You too could have a rear end like Pippa Middleton's, thanks to a new book by her pilates coach, released in New Zealand this week.
The woman credited for shaping Pippa's glutes is west London pilates guru Margot Campbell. After the royal wedding last year some avid Googler discovered a testimonial by Pippa on Campbell's website (since removed) in which the world's most famous little sister thanked Campbell for keeping her "fit, happy and energised". Campbell was hooked by a literary agent and a bidding war ensued.
If it sounds as if Campbell is blatantly cashing in on her tenuous royal connection with her book, Pilates on the Go ($36.99), consider the title of the DVD she released in the UK a few weeks ago: The Perfect Pilates Bum.
Pippa hasn't endorsed the book, but she herself hasn't been too proud to make a bit of money off her sister's fame. She has pocketed an advance worth $NZ800,000 for a book about party planning, due out later this year.
The royal family haven't been above a dabble in publishing themselves, ever since King James hit the big time with his self-titled bible of 1611. Here are some other memorable moments in royal publishing.
1. Dieting with the Duchess
Sarah, Duchess of York
When you're done exercising with Pippa's pilates instructor, you could try Dieting with the Duchess, or even Reinventing Yourself with The Duchess Of York. Yep, Prince Andrew's ex isn't too posh to put her name to, well, anything really, to earn a bit of money to supplement the reported $NZ30,000 a year she gets from her divorce settlement. She has published 23 books, from self-help guides and inspirational epistles to dire children's picture books and memoirs, though it's likely many of her books are ghostwritten. One of her former advisers, Allan Starkey, claimed she once bragged to him that she had never even read one of the books that bears her name, Travels with Queen Victoria.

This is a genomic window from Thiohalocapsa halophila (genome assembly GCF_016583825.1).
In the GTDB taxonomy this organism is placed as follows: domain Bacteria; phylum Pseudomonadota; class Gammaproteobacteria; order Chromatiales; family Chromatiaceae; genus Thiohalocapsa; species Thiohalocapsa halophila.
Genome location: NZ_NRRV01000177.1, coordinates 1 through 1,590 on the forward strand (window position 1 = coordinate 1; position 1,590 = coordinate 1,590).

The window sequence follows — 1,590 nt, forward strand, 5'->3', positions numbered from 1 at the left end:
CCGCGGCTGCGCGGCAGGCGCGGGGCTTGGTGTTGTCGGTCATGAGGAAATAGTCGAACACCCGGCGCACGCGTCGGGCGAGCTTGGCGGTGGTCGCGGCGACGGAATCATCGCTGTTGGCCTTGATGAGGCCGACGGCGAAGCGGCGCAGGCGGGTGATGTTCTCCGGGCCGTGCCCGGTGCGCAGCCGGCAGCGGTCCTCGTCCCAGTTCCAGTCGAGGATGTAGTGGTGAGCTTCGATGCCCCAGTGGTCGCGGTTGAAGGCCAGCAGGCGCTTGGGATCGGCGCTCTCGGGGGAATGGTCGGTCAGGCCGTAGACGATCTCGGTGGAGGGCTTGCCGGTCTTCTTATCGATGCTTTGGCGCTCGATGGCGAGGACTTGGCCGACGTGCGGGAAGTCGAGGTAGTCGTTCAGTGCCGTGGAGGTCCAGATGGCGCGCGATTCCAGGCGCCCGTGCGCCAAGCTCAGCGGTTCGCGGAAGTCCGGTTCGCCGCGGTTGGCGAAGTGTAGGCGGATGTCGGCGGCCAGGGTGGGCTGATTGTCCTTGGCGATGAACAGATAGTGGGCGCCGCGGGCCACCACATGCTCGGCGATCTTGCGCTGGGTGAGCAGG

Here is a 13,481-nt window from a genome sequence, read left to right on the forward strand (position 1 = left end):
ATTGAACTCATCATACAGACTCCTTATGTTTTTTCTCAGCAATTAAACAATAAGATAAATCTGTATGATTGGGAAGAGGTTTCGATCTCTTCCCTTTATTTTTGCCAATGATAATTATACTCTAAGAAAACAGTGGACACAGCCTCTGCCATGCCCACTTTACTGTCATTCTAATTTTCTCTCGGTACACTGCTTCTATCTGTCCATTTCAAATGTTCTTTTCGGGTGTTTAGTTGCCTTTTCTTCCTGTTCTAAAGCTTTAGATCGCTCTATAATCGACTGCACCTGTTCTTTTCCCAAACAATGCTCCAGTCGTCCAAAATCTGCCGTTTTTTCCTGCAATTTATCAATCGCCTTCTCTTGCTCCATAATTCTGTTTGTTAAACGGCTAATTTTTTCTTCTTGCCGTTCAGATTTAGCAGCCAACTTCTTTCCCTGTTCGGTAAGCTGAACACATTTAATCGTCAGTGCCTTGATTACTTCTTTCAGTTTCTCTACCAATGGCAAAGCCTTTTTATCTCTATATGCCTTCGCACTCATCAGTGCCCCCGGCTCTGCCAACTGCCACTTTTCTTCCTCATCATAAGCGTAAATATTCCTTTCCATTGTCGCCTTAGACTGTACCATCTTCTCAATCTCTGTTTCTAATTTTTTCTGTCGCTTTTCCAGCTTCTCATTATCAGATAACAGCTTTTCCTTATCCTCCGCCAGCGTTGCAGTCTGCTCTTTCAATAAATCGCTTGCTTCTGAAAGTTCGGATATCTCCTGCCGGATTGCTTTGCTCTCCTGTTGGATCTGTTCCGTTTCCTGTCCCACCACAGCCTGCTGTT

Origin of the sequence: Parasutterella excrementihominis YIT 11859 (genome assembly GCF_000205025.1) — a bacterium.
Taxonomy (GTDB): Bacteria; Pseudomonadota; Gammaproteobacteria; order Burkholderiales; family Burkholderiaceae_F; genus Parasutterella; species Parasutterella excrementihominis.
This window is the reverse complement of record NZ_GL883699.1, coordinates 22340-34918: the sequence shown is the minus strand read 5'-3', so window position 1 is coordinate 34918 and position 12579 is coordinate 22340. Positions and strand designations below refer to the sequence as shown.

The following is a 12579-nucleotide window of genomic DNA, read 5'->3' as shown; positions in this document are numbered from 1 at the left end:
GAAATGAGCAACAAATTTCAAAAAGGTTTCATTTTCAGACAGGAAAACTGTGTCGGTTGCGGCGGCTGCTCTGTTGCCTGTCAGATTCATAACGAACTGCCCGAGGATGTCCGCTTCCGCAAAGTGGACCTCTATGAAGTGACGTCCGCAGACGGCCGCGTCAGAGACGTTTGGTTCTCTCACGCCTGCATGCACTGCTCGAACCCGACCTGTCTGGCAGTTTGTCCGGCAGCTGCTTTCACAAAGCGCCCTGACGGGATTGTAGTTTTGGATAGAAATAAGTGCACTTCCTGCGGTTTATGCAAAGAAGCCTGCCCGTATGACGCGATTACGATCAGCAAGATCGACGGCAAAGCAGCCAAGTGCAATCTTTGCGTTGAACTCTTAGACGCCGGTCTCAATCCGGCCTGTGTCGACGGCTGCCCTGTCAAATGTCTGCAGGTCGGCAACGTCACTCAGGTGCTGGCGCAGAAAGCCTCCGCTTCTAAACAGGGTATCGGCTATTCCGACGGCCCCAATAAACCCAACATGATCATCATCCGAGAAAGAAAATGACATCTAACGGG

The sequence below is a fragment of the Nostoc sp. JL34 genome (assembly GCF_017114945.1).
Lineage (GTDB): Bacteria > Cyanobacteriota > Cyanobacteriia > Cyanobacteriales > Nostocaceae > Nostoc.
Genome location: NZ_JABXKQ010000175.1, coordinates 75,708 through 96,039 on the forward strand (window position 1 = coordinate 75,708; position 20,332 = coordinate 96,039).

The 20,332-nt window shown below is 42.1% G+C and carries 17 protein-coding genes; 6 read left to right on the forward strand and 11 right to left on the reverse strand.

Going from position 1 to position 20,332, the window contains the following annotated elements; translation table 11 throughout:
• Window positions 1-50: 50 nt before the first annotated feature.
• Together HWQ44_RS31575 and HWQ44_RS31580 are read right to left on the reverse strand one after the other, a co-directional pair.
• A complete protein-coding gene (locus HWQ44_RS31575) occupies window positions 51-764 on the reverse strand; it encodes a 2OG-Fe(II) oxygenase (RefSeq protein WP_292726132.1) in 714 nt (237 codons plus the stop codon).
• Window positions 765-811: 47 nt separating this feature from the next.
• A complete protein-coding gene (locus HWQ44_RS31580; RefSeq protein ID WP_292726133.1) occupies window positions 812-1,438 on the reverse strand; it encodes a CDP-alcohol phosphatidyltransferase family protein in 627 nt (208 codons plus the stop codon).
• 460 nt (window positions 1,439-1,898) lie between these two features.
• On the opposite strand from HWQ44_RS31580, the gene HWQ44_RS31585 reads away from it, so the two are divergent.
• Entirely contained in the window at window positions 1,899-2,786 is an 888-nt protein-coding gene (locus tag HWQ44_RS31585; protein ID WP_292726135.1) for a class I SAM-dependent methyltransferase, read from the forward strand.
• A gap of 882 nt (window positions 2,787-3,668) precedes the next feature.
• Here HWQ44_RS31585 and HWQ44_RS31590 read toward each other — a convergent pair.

2. The Old Man of Lochnagar
It's less well-known that Fergie's former brother-in-law, Prince Charles once wrote a picture book. The Prince of Wales originally composed The Old Man of Lochnagar when he was about 20, to entertain his younger brothers, then aged nine and five, during a voyage on the royal yacht Britannia. It was published as a picture book in 1980, with profits going to the Prince's Trust. It's a strange, meandering, overwritten tale that begins: "Not all that long ago, when children were even smaller and people had especially hairy knees, there lived an old man of Lochnagar."
3. 30 Years On and Off: The Box Seat
The Duke of Edinburgh has been subjecting his wife's subjects to his equine wisdom for decades. His books include: Competition Carriage Driving, The Noble Horse, Driving and Judging Dressage and 30 Years on and off the Box Seat (two editions and translated into French). Well, he had to find something to do while Lizzy was off ruling the Empire, didn't he?
4. Katie and the Dream-eater
Her Imperial Highness Princess Takamado of Japan
A whimsical children's picture book from a member of the Japanese royal family. Katie and the Dream-Eater follows the adventures of a baku, a mythological Japanese creature that fights children's nightmares. It's a great concept for a children's book (my four-year-old was fascinated) but it's a rudderless tale that drifts all over the place.
5. The Kings most gracious messages for peace, and a personal treaty: Published for his peoples satisfaction, that they may see and judge, whether the foundation of the Commons declaration, touching their votes of no farther addresse to the King, (viz. His Majesties aversenesse to peace) be just, rational and religious.
Charles I clearly didn't have his father King James' knack for a snappy title, with this 1648 epic, a collection of 23 sermons, speeches and other messages from the monarch to his people. You can read it at the Auckland central public library, should you wish to.